Marsbound is not one of Haldeman’s better books. Instead it reads like a misplaced juvenile accidentally marketed to adults. The first tell is the size. Marsbound is lightweight and easy to read through in a single sitting. That’s not only because of its size, but because of its content which jogs through a simple and basic story about a teenage girl arriving on Mars and making first contact with aliens. The second tell is the surly teenage narrator who discusses space travel almost entirely in terms of her own bodily functions, moods and relationships. If it wasn’t for the unnecessary graphic sex scenes and the book’s cover, readers would be forgiven for thinking that Haldeman had decided to copy Heinlein’s juveniles too.
And that’s the problem. Had no one else written books about teenagers in space, Marsbound wouldn’t be so unforgivable. But compare Marsbound to Heinlein’s own Pokadyne of Mars or John Barnes’ Orbital Resonance. And when it comes to writing Heinlein juveniles, David Gerrold has done a spectacular job with Jumping Off the Planet, a book that Haldeman clearly should have read before tackling this. Or John Varley’s Red Thunder, which was flawed, but still easily outclasses Marsbound. Gerrold and Varley have their own legacy of writing imitation Heinlein, but they’ve also bettered him time and time again. Haldeman’s Marsbound however is embarrassingly worse.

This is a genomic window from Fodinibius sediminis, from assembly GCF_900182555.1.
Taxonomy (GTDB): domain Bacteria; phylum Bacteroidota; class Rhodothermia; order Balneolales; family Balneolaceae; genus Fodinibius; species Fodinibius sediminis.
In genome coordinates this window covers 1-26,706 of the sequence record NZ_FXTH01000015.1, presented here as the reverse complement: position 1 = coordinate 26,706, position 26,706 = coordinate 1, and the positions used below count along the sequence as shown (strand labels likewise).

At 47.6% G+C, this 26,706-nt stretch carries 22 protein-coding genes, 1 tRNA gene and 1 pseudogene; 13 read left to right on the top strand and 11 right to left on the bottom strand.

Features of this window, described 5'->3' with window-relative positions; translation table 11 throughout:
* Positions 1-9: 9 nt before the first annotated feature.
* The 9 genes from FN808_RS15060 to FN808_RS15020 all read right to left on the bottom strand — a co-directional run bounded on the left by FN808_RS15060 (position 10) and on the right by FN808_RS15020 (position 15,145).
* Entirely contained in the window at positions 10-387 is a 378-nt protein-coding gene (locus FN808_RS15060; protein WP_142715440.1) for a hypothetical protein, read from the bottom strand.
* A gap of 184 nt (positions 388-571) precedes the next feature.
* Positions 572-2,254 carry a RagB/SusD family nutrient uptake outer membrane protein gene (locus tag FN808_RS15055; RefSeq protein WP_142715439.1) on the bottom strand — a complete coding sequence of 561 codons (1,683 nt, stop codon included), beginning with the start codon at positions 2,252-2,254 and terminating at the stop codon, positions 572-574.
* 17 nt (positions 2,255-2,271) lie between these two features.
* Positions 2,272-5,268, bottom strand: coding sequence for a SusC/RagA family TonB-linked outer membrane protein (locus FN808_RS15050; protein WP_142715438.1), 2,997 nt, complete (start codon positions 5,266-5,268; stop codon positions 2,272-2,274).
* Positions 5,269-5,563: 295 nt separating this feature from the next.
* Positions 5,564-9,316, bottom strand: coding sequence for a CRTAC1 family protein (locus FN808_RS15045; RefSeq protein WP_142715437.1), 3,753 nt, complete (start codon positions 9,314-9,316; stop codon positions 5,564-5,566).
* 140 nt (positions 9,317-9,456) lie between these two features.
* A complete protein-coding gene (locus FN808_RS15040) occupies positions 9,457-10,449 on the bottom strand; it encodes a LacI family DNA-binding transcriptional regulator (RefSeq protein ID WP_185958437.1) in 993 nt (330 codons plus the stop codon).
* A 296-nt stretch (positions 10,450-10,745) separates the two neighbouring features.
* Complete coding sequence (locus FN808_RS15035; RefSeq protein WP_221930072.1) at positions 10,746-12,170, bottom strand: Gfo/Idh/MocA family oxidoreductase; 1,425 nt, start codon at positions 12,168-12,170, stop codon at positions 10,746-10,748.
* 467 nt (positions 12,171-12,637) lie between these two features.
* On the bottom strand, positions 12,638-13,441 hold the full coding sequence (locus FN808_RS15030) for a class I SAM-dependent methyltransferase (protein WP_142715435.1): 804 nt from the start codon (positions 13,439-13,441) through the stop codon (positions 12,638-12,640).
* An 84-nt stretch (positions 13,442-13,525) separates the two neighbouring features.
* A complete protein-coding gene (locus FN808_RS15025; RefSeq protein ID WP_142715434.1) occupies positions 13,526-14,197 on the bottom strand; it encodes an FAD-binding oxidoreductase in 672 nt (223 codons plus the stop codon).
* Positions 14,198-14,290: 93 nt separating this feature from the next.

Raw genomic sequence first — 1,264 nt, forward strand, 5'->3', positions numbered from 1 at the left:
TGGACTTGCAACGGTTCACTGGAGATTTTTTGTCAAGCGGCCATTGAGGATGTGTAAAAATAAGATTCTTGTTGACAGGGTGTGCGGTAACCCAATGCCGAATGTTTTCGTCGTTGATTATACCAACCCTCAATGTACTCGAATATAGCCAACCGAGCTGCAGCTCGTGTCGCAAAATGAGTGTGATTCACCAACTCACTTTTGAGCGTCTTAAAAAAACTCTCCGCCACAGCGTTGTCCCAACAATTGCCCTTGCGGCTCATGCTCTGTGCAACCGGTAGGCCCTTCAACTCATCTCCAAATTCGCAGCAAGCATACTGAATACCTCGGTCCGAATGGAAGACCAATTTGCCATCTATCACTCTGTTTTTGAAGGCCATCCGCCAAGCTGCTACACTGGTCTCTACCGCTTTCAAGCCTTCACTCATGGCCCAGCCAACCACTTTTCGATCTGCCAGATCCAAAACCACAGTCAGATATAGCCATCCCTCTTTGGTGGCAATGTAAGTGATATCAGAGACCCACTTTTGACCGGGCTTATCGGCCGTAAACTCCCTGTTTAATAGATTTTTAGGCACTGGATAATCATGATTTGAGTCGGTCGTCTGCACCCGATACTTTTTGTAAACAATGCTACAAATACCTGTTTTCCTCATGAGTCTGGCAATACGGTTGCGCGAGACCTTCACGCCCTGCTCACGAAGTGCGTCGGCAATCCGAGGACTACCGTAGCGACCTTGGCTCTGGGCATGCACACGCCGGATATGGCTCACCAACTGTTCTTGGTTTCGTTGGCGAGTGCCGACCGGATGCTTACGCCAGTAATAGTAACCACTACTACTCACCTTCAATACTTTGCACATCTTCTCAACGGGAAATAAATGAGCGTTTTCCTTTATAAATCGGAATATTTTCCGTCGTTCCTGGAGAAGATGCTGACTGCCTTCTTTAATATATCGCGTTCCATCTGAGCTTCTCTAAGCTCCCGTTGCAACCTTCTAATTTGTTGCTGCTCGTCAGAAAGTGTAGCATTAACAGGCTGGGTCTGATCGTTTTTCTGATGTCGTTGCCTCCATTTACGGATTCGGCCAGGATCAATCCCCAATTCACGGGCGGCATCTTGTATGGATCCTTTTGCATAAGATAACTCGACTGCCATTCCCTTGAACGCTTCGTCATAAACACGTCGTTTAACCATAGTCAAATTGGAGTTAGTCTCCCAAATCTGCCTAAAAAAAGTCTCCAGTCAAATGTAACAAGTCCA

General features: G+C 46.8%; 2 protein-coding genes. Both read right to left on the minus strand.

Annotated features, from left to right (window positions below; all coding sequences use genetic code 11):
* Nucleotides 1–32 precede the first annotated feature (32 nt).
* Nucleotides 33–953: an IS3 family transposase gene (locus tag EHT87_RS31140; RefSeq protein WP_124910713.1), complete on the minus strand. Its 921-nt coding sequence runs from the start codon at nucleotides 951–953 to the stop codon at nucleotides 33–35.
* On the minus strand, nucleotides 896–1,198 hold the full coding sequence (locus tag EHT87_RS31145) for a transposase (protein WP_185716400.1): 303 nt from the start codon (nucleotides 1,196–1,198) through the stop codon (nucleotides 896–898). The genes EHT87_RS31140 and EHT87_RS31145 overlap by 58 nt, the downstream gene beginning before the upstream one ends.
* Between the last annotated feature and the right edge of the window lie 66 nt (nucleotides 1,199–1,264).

Take the plot which is one third cut rate travelogue conducted by Carmen in a generally uncomplicated plot, beyond a romance with the pilot that even Carmen seems to think is a little creepy. One third of her whining about how unfair life on Mars is. And one third of her encountering aliens who seem to be straight out of the books of Fred Pohl. Haldeman has at least one good idea embedded in Marsbound, that of slow living higher races using artificially created alien races to communicate with us at our speed, but he buries it in so much drivel that’s it not even worth fishing out.
Marsbound lacks characters, and is instead stocked with one dimensional parent figures who interact with Carmen in a one sided way. That includes even the aliens themselves, who spend more time taking care of her than doing anything else. It lacks much of a plot, and leaps uncomfortably from Carmen complaining about being on a space elevator to Carmen complaining about being on a spaceship, to Carmen complaining about being on Mars, to Carmen complaining about being on another space station. In between we learn too much about Carmen’s bodily functions and nothing at all about why Haldeman and Penguin chose not to market this as a juvenile.